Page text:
Red Rising by Pierce Brown
Red Rising by Pierce Brown is a bloodydamn great book! It’s one of my favorite books of this year, and I’ve read my fair share of outstanding books so far. There’s a quote on the cover of my book that likens the protagonist, Darrow, to both Ender and Katniss. Can’t say much about Katniss, as I know her only from the movies and I wouldn’t call her anything remotely resembling a “genius” character there. But while being older, Darrow definitely resembles Ender with his ability to think outside the box and come up with solutions to even the hardest problems.
The book is about Darrow, a young Red slaving in the mines on mars. The Reds’ task is to make the planet habitable for future generations. But they have been betrayed. The surface is already populated and the Reds’ are slaves in all but name. Darrow gets changed and gets a spot in the legendary institute, where the Golds, the highest class, are educated. But it’s not an easy education and not everyone can survive.
I love dystopian tales about civilizations that oppress part of their population or something similar, so I might be a bit biased. The setting is great, even though class systems aren’t anything new in our world or in literary worlds. Darrow’s fight against the injustice done to him and the other Reds is something a reader can root for. You like to root for the clear underdog, don’t you? To see him prevail against horribly stacked odds, where he has next to no chance to win? That I like training sequences and seeing a character “grow up” isn’t something new, so it was definitely a book tailored for me. And the training sequence here isn’t what you think. It’s something different, something dangerous, something engaging.
Despite what you might think, this is not a YA book. It’ll definitely have a younger audience, but it’s a natural “adult” book too. More than both Ender’s Game and The Hunger Games. That gets established very early on. The prose and execution can definitely hold its own against any other book. I especially liked the contraction in the dialog and prose like “bloodydamn”. Might be my german heritage coming through, as contractions are very common here, but I find it good to see Sci Fi books that actually change the language in natural ways, as language is something constantly changing and having the same/a very similar language hundreds of years in the future doesn’t seem very plausible.
But both the execution and the setting pales before the protagonist. Darrow has easily become one of my favorite characters. I have a sweet spot for genius character and he definitely is one. Not as oppressing as Ender maybe, but as successful. Darrow easily finds his way in a society of Golds, enhanced humans all of them, and with a bit of practice towers over them all. One thing I really liked was Darrow’s dexterity with his fingers, coming from the work he did in the mines. To me, it was a great detail that showed some shades of the protagonist’s character perfectly. He and the few friends he find are unique and just a bit crazy all over the board. It’s no wonder with the things they have to go through. An interesting part of the book is that the main characters definitely aren’t safe. Death is something common in the Institute and there is no unseen invincibility on the characters. It doesn’t get as far as ASoIaF, but there’s still room for that in Golden Son, the next book.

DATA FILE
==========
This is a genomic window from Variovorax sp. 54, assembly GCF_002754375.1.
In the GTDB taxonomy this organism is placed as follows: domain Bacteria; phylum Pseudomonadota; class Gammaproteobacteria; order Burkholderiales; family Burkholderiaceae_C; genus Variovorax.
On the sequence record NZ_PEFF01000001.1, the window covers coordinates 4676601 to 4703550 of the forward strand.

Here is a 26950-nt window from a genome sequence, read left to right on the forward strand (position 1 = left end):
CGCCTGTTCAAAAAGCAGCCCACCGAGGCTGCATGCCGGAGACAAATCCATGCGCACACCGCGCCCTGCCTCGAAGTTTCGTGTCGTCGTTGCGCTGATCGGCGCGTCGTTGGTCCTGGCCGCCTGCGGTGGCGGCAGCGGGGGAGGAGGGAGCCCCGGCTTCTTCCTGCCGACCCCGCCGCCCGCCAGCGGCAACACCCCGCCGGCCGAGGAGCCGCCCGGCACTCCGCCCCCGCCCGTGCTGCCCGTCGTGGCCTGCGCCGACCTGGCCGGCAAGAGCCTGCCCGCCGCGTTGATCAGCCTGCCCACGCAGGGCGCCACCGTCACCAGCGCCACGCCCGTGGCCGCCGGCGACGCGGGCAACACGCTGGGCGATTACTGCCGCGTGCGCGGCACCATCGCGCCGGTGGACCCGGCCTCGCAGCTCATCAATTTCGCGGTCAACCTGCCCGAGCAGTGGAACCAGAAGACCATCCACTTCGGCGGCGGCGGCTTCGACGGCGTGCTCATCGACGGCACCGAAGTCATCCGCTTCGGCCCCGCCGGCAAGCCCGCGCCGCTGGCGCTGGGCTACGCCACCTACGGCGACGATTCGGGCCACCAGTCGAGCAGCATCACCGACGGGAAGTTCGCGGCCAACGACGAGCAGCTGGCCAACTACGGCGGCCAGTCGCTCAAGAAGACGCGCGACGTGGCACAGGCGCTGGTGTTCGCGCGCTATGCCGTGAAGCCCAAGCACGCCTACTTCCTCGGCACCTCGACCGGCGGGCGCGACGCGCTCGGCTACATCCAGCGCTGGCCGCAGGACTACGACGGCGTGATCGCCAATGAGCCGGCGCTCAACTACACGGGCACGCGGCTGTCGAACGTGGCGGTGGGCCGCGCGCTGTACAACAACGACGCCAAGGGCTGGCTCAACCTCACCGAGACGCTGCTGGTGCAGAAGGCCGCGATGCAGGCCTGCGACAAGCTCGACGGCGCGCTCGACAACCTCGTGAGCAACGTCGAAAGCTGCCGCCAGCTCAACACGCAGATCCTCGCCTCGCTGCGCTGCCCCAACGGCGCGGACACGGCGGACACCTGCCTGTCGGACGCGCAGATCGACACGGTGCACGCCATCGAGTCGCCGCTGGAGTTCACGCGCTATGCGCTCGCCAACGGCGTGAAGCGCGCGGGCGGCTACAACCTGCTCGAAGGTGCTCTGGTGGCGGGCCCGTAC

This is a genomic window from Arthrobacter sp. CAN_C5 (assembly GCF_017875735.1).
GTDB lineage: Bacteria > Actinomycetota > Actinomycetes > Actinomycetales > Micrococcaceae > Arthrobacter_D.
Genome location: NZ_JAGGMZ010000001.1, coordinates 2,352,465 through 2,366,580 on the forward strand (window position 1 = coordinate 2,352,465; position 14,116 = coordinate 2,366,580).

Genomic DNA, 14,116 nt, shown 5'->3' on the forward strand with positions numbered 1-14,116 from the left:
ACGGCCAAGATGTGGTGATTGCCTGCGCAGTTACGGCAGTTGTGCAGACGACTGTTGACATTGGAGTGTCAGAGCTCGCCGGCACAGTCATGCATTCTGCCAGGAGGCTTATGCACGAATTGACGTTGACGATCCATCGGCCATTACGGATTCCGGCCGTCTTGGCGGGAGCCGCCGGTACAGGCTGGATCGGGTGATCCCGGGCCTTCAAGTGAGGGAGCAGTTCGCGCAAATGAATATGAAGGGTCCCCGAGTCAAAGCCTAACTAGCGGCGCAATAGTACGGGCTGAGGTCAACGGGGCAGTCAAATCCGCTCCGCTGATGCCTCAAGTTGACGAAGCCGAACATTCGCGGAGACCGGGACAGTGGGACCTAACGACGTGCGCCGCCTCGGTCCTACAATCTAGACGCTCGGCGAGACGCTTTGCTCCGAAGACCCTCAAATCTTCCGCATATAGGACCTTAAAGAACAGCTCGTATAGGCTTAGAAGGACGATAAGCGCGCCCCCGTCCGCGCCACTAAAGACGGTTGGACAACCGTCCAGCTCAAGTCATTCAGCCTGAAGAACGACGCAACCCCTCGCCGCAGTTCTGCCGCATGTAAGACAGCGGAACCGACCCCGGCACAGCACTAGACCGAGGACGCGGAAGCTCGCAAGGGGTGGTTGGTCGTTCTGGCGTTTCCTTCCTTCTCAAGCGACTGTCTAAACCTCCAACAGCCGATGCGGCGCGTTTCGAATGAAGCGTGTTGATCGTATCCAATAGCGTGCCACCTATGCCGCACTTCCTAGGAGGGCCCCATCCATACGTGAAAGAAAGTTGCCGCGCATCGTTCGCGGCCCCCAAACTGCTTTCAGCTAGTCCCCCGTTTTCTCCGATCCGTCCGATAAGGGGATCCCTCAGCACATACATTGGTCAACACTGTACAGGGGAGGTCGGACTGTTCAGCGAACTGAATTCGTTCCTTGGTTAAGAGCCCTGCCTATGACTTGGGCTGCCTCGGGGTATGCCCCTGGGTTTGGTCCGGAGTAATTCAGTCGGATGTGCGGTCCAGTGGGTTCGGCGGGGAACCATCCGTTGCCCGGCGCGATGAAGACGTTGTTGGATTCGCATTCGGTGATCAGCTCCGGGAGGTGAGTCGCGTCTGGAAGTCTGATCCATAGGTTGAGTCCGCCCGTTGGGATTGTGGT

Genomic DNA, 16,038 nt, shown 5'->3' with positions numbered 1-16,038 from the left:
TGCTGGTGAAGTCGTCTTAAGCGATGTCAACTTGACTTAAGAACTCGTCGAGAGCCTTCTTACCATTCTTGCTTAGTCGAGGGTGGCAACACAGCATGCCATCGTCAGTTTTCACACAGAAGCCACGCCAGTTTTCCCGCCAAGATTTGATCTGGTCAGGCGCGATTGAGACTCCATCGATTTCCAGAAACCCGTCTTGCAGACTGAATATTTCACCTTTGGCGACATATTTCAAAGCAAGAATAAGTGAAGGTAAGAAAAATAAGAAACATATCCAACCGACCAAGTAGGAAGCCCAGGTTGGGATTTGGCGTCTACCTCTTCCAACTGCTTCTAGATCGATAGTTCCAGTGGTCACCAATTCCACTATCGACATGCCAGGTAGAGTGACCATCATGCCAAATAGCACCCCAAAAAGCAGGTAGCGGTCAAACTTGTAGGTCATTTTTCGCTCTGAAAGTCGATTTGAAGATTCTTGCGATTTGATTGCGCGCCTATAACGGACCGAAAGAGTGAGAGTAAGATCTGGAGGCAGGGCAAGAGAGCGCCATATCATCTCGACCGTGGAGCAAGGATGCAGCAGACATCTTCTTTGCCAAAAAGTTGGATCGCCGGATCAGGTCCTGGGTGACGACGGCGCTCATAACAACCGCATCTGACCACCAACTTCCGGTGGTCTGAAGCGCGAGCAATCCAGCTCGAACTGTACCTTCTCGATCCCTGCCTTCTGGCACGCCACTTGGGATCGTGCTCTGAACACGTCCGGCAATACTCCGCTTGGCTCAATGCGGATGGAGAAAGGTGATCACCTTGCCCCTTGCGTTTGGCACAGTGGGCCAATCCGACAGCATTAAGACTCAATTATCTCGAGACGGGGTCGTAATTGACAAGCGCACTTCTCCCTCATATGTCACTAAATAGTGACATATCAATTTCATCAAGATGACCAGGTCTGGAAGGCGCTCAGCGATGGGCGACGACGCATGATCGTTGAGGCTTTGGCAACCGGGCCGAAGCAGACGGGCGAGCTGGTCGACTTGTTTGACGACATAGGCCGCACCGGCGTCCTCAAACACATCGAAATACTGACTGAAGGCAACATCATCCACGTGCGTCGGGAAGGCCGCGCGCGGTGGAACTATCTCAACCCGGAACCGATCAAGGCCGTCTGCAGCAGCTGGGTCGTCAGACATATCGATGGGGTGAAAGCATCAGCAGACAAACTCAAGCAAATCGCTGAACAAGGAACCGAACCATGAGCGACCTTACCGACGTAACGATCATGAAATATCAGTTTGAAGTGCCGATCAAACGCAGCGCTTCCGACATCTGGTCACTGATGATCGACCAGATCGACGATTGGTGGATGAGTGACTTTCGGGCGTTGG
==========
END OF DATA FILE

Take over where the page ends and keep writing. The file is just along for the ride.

The plot is the second great thing in this book. It’s fast, cruel, with the sides always changing and danger everywhere. A single wrong word can reveal Darrow’s upbringing and doom him and his mission. There’s tension everywhere and conflict the very slogan of the Institute. The plot and setting both are believable and Darrow’s decisions in his fight are realistic and, well, genius at times. I don’t want to tell you too much, but the ending is just “Yes!”. It’s the thing you want, you need, after following Darrow through hell. You can’t help but feel, but root for him. From the very beginning to the very end. And it’s one hell of an end. It makes my mouth water for the next book, which will be out January 2015, so not that long a wait for us.
While I absolutely love the cover, the map is something I suggest you don’t look at before reading the book. It’s kinda spoilery, at least for the first half of the book. The map is definitely well done and can serve as a great visual assist. I found myself thumbing back to the map occasionally, and it’s useful to keep track of where the characters actually are, but I’d have preferred not to know what was on the map until the characters have actually discovered it.
Concluding: It’s a definite recommendation from me. If you haven’t read it yet, go buy it. It’s one of the best books I’ve read this year and the rest of the series is something I’m eagerly awaiting. The protagonist is a young man who will pull you into his orbit and make you root for him, his fate something you can agonize over. The plot takes you with it on a fast ride through hell and I wouldn’t be surprise if you find yourself unable to put the book down.